Urbanization and Estuary Eutrophication

Charles Hopkinson out taking dissolved O2 measurements.

Charles Hopkinson out taking dissolved O2 measurements.Student activity, Graph Type A, Level 4

The activities are as follows:

An estuary is a habitat formed where a freshwater river or stream meets a saltwater ocean. Many estuaries can be found along the Atlantic coast of North America. Reeds and grasses are the dominant type of plant in estuaries because they are able to tolerate and grow in the salty water. Where these reeds and grasses grow they form a special habitat called a salt marsh. Salt marshes are important because they filter polluted water and buffer the land from storms. Salt marshes are the habitat for many different kinds of plants, fish, shellfish, and birds.

Hap Garritt removing an oxygen logger from Middle Road Bridge in winter.

Hap Garritt removing an oxygen logger from Middle Road Bridge in winter.

Scientists are worried because some salt marshes are in trouble! Runoff from rain washes nutrients, usually from lawn fertilizers and agriculture, from land and carries them to estuaries. When excess nutrients, such as nitrogen or phosphorus, enter an ecosystem the natural balance is disrupted. The ecosystem becomes more productive, called eutrophication. Eutrophication can cause major problems for estuaries and other habitats.

With more nutrients in the ecosystem, the growth of plants and algae explodes. During the day, algae photosynthesize and release O2 as a byproduct. However, excess nutrients cause these same algae grow densely near the surface of the water, decreasing the light available to plants growing below the water on the soil surface. Without light, the plants die and are broken down by decomposers. Decomposers, such as bacteria, use a lot of O2 because they respire as they break down plant material. Because there is so much dead plant material for decomposers, they use up most of the O2 dissolved in the water. Eventually there is not enough O2 for aquatic animals, such as fish and shellfish, and they begin to die-off as well.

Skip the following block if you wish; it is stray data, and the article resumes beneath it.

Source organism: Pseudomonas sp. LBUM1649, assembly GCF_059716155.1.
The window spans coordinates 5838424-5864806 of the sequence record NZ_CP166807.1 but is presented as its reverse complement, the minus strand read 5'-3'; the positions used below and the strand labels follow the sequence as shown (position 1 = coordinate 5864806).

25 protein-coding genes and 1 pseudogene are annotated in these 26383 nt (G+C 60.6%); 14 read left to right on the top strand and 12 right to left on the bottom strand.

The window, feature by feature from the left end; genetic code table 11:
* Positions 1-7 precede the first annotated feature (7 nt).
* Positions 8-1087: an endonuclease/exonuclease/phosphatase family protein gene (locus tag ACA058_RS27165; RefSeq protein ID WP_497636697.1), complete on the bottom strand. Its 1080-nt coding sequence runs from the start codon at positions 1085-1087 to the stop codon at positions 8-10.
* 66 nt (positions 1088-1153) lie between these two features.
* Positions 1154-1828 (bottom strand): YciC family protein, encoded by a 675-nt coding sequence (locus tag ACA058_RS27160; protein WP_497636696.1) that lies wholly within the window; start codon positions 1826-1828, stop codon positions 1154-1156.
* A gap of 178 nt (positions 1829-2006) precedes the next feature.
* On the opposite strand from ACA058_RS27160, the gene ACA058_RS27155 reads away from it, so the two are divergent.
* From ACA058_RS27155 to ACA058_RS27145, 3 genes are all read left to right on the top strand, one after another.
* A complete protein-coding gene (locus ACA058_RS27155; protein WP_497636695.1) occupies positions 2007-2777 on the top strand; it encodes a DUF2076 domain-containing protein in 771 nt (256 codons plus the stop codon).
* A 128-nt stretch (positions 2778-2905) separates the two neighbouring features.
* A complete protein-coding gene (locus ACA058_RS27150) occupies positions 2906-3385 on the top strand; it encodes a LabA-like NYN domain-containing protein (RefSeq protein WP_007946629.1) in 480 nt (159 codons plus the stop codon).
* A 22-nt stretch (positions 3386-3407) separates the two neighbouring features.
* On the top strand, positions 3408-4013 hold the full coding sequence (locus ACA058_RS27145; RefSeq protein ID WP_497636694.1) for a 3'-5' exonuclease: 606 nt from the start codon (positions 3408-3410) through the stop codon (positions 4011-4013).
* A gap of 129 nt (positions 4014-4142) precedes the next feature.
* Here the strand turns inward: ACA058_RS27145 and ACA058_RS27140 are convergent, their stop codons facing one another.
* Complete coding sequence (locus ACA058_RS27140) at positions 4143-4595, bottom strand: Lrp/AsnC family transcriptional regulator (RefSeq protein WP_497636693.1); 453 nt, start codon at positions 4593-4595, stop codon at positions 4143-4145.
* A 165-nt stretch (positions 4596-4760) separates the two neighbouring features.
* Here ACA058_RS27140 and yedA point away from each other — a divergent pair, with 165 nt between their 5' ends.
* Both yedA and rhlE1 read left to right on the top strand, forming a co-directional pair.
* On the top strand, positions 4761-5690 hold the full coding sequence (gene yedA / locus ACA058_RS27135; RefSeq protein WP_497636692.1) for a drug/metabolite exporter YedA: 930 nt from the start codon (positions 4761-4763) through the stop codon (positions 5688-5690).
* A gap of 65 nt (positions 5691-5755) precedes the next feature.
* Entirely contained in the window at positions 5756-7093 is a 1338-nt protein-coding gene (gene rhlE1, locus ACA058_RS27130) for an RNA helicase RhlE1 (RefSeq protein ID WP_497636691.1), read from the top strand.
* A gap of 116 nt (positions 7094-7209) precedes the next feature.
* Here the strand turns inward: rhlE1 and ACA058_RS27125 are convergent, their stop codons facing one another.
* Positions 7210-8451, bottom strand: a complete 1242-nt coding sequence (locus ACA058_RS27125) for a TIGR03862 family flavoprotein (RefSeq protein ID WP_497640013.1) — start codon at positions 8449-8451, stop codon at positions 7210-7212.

Two features can be used to identify whether eutrophication is occurring. The first feature is low levels of dissolved O2 in the water. The second feature is when there are large changes in the amount of dissolved O2 from dawn to dusk. Remember, during the day when it’s sunny, photosynthesis converts CO2, water, and light into glucose and O2. Decomposition reverses the process, using glucose and O2 and producing CO2 and water. This means that when the sun is down at night, O2 is not being added to the water from photosynthesis. However, O2 is still being used for decomposition and respiration by animals and plants at night.

The scientists focused on two locations in the Plum Island Estuary and measured dissolved O2 levels, or the amount of O2 in the water. They looked at how the levels of O2 changed throughout the day and night. They predicted that the upper part of the estuary would show the two features of eutrophication because it is located near an urban area. They also predicted the lower part of the estuary would not be affected by eutrophication because it was farther from urban areas.